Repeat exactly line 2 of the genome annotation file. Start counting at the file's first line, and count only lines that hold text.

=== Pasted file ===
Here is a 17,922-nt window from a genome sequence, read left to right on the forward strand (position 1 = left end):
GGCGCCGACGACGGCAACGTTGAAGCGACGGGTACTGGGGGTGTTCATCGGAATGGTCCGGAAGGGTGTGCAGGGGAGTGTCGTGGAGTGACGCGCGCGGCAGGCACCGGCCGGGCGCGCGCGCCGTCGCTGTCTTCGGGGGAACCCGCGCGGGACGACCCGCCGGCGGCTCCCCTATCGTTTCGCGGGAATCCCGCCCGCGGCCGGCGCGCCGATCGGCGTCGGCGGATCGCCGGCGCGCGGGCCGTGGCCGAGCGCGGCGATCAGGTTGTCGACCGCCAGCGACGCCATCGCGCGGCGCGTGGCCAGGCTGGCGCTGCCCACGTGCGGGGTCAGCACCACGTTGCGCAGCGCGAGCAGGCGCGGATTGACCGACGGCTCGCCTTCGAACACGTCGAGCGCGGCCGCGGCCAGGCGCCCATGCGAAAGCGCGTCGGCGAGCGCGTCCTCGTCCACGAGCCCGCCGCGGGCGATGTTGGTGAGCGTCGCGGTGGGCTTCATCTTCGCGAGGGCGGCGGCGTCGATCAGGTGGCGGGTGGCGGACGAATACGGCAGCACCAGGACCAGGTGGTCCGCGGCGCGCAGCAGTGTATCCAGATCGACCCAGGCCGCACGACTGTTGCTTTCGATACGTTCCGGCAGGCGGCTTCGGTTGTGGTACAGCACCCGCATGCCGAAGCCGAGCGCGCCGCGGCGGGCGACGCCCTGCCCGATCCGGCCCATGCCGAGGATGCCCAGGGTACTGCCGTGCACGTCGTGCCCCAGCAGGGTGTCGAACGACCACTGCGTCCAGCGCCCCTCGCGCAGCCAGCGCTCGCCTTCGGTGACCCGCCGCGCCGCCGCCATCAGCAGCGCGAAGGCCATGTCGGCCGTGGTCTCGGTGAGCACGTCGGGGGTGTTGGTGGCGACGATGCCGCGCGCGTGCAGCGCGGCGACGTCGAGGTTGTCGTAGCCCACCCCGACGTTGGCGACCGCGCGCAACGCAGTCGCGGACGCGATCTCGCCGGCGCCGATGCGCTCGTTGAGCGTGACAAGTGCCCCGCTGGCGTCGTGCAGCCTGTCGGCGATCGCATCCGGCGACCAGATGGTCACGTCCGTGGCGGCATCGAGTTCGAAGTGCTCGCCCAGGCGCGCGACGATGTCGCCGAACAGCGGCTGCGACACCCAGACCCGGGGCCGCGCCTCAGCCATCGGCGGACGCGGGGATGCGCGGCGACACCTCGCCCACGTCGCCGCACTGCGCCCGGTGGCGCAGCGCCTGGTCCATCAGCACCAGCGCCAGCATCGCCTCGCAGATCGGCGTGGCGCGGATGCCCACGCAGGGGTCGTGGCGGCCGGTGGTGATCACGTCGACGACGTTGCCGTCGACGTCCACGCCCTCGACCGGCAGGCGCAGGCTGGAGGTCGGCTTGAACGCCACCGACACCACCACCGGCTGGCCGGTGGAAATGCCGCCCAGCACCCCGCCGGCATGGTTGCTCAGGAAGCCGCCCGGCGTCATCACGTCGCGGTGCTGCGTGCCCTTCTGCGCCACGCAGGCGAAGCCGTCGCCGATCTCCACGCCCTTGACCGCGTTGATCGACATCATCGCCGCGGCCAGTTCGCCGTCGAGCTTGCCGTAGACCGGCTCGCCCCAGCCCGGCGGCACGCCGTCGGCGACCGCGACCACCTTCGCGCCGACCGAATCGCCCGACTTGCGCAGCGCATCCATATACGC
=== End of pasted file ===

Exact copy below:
GGCGCCGACGACGGCAACGTTGAAGCGACGGGTACTGGGGGTGTTCATCGGAATGGTCCGGAAGGGTGTGCAGGGGAGTGTCGTGGAGTGACGCGCGCGGCAGGCACCGGCCGGGCGCGCGCGCCGTCGCTGTCTTCGGGGGAACCCGCGCGGGACGACCCGCCGGCGGCTCCCCTATCGTTTCGCGGGAATCCCGCCCGCGGCCGGCGCGCCGATCGGCGTCGGCGGATCGCCGGCGCGCGGGCCGTGGCCGAGCGCGGCGATCAGGTTGTCGACCGCCAGCGACGCCATCGCGCGGCGCGTGGCCAGGCTGGCGCTGCCCACGTGCGGGGTCAGCACCACGTTGCGCAGCGCGAGCAGGCGCGGATTGACCGACGGCTCGCCTTCGAACACGTCGAGCGCGGCCGCGGCCAGGCGCCCATGCGAAAGCGCGTCGGCGAGCGCGTCCTCGTCCACGAGCCCGCCGCGGGCGATGTTGGTGAGCGTCGCGGTGGGCTTCATCTTCGCGAGGGCGGCGGCGTCGATCAGGTGGCGGGTGGCGGACGAATACGGCAGCACCAGGACCAGGTGGTCCGCGGCGCGCAGCAGTGTATCCAGATCGACCCAGGCCGCACGACTGTTGCTTTCGATACGTTCCGGCAGGCGGCTTCGGTTGTGGTACAGCACCCGCATGCCGAAGCCGAGCGCGCCGCGGCGGGCGACGCCCTGCCCGATCCGGCCCATGCCGAGGATGCCCAGGGTACTGCCGTGCACGTCGTGCCCCAGCAGGGTGTCGAACGACCACTGCGTCCAGCGCCCCTCGCGCAGCCAGCGCTCGCCTTCGGTGACCCGCCGCGCCGCCGCCATCAGCAGCGCGAAGGCCATGTCGGCCGTGGTCTCGGTGAGCACGTCGGGGGTGTTGGTGGCGACGATGCCGCGCGCGTGCAGCGCGGCGACGTCGAGGTTGTCGTAGCCCACCCCGACGTTGGCGACCGCGCGCAACGCAGTCGCGGACGCGATCTCGCCGGCGCCGATGCGCTCGTTGAGCGTGACAAGTGCCCCGCTGGCGTCGTGCAGCCTGTCGGCGATCGCATCCGGCGACCAGATGGTCACGTCCGTGGCGGCATCGAGTTCGAAGTGCTCGCCCAGGCGCGCGACGATGTCGCCGAACAGCGGCTGCGACACCCAGACCCGGGGCCGCGCCTCAGCCATCGGCGGACGCGGGGATGCGCGGCGACACCTCGCCCACGTCGCCGCACTGCGCCCGGTGGCGCAGCGCCTGGTCCATCAGCACCAGCGCCAGCATCGCCTCGCAGATCGGCGTGGCGCGGATGCCCACGCAGGGGTCGTGGCGGCCGGTGGTGATCACGTCGACGACGTTGCCGTCGACGTCCACGCCCTCGACCGGCAGGCGCAGGCTGGAGGTCGGCTTGAACGCCACCGACACCACCACCGGCTGGCCGGTGGAAATGCCGCCCAGCACCCCGCCGGCATGGTTGCTCAGGAAGCCGCCCGGCGTCATCACGTCGCGGTGCTGCGTGCCCTTCTGCGCCACGCAGGCGAAGCCGTCGCCGATCTCCACGCCCTTGACCGCGTTGATCGACATCATCGCCGCGGCCAGTTCGCCGTCGAGCTTGCCGTAGACCGGCTCGCCCCAGCCCGGCGGCACGCCGTCGGCGACCGCGACCACCTTCGCGCCGACCGAATCGCCCGACTTGCGCAGCGCATCCATATACGC